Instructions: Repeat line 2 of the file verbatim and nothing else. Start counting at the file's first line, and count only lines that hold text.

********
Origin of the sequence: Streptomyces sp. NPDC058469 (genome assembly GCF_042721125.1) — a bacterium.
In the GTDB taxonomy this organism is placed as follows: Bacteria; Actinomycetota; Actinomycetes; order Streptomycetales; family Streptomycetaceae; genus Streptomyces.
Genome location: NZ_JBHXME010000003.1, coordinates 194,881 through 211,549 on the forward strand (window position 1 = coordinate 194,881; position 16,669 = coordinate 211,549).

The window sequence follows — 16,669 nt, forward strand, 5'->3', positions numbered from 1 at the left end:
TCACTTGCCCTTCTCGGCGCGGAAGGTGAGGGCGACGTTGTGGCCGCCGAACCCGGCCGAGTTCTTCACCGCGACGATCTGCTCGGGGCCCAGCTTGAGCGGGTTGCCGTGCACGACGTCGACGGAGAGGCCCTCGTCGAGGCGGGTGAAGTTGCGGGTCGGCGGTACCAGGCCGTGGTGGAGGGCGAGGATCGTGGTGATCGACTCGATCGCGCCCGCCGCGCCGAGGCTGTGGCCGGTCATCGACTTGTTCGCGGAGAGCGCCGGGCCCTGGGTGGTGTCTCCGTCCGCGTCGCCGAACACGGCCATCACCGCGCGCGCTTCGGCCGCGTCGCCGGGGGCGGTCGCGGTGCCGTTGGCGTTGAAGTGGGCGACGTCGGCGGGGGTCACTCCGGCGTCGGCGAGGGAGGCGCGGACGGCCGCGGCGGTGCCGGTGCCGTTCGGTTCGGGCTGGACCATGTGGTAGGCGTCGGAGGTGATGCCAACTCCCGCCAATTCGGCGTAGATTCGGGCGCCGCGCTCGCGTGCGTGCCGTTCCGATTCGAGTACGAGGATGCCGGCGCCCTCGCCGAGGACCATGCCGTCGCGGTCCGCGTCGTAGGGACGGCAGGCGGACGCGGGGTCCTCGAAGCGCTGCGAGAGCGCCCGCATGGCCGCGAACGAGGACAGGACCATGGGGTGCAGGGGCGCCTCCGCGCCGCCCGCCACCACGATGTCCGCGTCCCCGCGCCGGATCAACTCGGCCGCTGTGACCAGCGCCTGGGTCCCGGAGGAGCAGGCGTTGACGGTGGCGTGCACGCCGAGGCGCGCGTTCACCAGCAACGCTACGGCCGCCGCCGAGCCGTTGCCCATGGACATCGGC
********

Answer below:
In the GTDB taxonomy this organism is placed as follows: Bacteria; Actinomycetota; Actinomycetes; order Streptomycetales; family Streptomycetaceae; genus Streptomyces.